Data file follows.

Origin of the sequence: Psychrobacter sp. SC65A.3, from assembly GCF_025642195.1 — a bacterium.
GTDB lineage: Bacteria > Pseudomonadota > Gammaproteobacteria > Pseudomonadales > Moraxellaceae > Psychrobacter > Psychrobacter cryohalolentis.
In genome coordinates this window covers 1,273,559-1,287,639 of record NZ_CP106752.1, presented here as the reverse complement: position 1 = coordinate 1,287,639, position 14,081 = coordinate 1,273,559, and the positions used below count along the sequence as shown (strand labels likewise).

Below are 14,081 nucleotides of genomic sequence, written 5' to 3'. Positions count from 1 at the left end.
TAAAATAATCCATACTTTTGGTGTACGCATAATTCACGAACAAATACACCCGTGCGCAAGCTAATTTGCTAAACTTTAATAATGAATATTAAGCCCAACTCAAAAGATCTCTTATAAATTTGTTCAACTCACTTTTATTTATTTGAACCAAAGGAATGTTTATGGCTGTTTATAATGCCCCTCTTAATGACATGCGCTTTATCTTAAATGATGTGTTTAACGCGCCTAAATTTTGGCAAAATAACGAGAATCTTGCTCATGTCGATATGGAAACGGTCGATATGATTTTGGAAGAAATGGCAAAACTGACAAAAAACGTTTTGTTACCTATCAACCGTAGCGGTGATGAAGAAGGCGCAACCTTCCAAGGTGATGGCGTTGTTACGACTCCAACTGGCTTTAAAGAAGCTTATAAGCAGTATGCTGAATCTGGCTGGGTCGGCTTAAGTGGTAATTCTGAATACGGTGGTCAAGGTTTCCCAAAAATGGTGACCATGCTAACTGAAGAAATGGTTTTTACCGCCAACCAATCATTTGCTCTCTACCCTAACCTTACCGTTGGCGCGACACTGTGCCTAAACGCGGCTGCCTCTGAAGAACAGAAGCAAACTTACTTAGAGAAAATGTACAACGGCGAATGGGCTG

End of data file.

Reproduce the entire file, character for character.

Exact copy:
Origin of the sequence: Psychrobacter sp. SC65A.3, from assembly GCF_025642195.1 — a bacterium.
GTDB lineage: Bacteria > Pseudomonadota > Gammaproteobacteria > Pseudomonadales > Moraxellaceae > Psychrobacter > Psychrobacter cryohalolentis.
In genome coordinates this window covers 1,273,559-1,287,639 of record NZ_CP106752.1, presented here as the reverse complement: position 1 = coordinate 1,287,639, position 14,081 = coordinate 1,273,559, and the positions used below count along the sequence as shown (strand labels likewise).

Below are 14,081 nucleotides of genomic sequence, written 5' to 3'. Positions count from 1 at the left end.
TAAAATAATCCATACTTTTGGTGTACGCATAATTCACGAACAAATACACCCGTGCGCAAGCTAATTTGCTAAACTTTAATAATGAATATTAAGCCCAACTCAAAAGATCTCTTATAAATTTGTTCAACTCACTTTTATTTATTTGAACCAAAGGAATGTTTATGGCTGTTTATAATGCCCCTCTTAATGACATGCGCTTTATCTTAAATGATGTGTTTAACGCGCCTAAATTTTGGCAAAATAACGAGAATCTTGCTCATGTCGATATGGAAACGGTCGATATGATTTTGGAAGAAATGGCAAAACTGACAAAAAACGTTTTGTTACCTATCAACCGTAGCGGTGATGAAGAAGGCGCAACCTTCCAAGGTGATGGCGTTGTTACGACTCCAACTGGCTTTAAAGAAGCTTATAAGCAGTATGCTGAATCTGGCTGGGTCGGCTTAAGTGGTAATTCTGAATACGGTGGTCAAGGTTTCCCAAAAATGGTGACCATGCTAACTGAAGAAATGGTTTTTACCGCCAACCAATCATTTGCTCTCTACCCTAACCTTACCGTTGGCGCGACACTGTGCCTAAACGCGGCTGCCTCTGAAGAACAGAAGCAAACTTACTTAGAGAAAATGTACAACGGCGAATGGGCTG